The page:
It was my turn to snort. "And I'm going to agree to help you...why?"

"Because if you help me find the lab," Jackal returned, "I'll help you save Kanin."

"I don't need your help-"

"Yes, you do." He pushed himself off the bookcase, giving me an intense look. "You don't know Sarren. You don't know what he's capable of. You think you're going to storm his lair, take him out and rescue Kanin, but you're wrong. Sarren's a crazy bastard, and he's older and smarter than either of us. You want to stop him, you're going to need my help. We can always kill each other later, when we catch up to our sire. But if you want to see Kanin again, you're going to have to trust me."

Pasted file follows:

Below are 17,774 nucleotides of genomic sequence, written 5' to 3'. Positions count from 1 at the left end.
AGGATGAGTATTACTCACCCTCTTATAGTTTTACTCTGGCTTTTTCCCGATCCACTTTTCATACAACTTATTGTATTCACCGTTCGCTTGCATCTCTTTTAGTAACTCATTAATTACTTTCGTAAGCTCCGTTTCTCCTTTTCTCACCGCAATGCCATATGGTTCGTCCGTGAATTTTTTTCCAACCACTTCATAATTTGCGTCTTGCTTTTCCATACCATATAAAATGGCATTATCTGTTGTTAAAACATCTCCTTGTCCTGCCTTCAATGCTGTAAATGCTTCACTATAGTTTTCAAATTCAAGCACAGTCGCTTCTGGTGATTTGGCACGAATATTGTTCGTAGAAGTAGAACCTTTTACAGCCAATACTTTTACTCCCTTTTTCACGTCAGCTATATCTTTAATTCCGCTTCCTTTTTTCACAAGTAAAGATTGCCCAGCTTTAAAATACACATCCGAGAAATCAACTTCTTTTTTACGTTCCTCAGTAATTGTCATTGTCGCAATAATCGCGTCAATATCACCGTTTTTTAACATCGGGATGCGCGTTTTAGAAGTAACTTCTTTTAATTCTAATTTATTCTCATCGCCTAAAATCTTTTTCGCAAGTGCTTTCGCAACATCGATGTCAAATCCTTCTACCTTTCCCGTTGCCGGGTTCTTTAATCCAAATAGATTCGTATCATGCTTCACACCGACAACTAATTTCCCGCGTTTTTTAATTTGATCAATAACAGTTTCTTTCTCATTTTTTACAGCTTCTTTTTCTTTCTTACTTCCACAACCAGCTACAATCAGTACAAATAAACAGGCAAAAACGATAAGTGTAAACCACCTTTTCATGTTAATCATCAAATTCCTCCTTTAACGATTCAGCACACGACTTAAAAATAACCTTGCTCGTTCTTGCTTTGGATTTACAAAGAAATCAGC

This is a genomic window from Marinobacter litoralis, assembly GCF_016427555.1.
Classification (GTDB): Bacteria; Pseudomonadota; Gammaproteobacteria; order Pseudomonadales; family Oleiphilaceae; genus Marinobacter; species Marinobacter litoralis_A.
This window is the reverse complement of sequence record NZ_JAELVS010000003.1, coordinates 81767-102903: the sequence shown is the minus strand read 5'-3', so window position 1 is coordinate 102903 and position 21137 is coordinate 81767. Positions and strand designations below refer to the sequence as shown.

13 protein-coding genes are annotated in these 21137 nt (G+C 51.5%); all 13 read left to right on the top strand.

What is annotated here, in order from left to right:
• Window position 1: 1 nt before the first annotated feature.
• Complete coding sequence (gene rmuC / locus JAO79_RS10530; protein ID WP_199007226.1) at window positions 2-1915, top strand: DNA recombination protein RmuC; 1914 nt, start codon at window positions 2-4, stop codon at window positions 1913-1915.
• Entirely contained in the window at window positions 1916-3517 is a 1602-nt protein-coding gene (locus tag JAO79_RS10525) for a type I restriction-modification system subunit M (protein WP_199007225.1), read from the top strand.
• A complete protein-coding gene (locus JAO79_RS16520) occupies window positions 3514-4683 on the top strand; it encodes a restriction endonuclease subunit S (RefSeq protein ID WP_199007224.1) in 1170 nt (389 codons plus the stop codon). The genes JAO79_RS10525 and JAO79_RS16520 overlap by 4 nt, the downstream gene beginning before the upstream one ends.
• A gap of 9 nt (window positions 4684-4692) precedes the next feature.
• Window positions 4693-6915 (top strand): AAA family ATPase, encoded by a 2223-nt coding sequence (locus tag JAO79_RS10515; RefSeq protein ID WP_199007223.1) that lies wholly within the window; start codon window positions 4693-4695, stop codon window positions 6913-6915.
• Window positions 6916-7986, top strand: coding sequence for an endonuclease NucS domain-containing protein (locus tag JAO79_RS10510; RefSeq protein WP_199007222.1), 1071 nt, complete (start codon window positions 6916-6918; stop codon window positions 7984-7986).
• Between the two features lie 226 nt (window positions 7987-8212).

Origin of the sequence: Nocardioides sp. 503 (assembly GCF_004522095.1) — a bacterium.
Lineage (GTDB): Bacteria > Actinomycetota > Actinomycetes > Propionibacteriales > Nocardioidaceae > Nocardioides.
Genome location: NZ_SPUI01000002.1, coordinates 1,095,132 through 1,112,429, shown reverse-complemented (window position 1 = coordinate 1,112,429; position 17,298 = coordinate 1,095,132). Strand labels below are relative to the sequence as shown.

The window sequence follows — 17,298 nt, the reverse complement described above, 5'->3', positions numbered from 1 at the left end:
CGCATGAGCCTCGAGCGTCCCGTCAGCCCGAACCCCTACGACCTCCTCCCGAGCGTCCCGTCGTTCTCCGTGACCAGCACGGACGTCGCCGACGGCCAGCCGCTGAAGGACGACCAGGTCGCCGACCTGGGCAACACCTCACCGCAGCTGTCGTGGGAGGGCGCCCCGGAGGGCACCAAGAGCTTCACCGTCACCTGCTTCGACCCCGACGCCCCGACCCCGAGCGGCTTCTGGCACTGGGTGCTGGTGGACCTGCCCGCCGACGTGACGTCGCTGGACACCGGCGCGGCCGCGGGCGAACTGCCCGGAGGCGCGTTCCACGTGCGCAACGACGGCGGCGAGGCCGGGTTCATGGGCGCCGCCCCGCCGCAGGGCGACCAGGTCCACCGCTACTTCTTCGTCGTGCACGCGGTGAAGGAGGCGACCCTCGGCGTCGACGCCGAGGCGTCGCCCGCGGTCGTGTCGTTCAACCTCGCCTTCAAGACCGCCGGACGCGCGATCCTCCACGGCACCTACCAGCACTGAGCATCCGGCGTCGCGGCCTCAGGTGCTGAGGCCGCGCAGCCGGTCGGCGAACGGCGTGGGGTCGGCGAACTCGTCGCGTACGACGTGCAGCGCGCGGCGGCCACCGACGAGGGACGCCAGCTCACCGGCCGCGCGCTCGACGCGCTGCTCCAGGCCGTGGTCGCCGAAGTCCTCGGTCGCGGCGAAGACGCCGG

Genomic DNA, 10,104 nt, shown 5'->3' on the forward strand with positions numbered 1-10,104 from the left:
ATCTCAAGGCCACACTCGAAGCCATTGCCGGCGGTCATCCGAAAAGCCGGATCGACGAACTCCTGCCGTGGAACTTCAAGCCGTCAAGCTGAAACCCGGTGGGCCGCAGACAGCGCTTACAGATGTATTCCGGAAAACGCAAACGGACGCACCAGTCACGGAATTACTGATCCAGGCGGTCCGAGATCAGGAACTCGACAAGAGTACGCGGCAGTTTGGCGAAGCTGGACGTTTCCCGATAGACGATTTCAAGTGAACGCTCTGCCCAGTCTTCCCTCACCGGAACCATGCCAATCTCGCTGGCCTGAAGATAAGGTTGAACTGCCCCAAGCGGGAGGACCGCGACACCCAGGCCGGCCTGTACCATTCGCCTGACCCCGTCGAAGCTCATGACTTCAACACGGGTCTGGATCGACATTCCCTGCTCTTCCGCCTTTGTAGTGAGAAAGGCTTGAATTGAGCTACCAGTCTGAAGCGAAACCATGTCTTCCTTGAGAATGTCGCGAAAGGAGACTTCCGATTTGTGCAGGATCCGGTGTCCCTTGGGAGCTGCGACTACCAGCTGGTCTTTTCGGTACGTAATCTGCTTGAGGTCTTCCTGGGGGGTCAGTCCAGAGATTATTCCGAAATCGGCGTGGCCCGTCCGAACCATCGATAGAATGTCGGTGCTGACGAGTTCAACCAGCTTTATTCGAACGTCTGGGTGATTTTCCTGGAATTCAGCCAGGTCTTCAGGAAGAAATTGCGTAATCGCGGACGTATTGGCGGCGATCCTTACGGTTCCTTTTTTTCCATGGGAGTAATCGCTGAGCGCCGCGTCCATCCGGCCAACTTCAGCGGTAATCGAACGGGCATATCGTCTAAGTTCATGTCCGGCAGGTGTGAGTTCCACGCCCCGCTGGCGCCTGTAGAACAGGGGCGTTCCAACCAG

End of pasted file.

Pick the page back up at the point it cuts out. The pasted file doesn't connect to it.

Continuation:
"Because you have such a great track record in that department?"

"Oh, come on," Jackal said, smiling encouragingly. "Just because I staked you and tossed you out a window? Surely we can get past that little misunderstanding."

"No," I growled, feeling my fangs slip through my gums. "It's not what you did to me. You kidnapped and murdered my friends. You fed one of them to a rabid. You tortured a man to get what you wanted, and you are responsible for his death." I remembered the bloodstained arena, the cage in the center and the rabid pulling its victim down with chilling screams. My lip curled back from my fangs. "I should kill you now for what you did to them."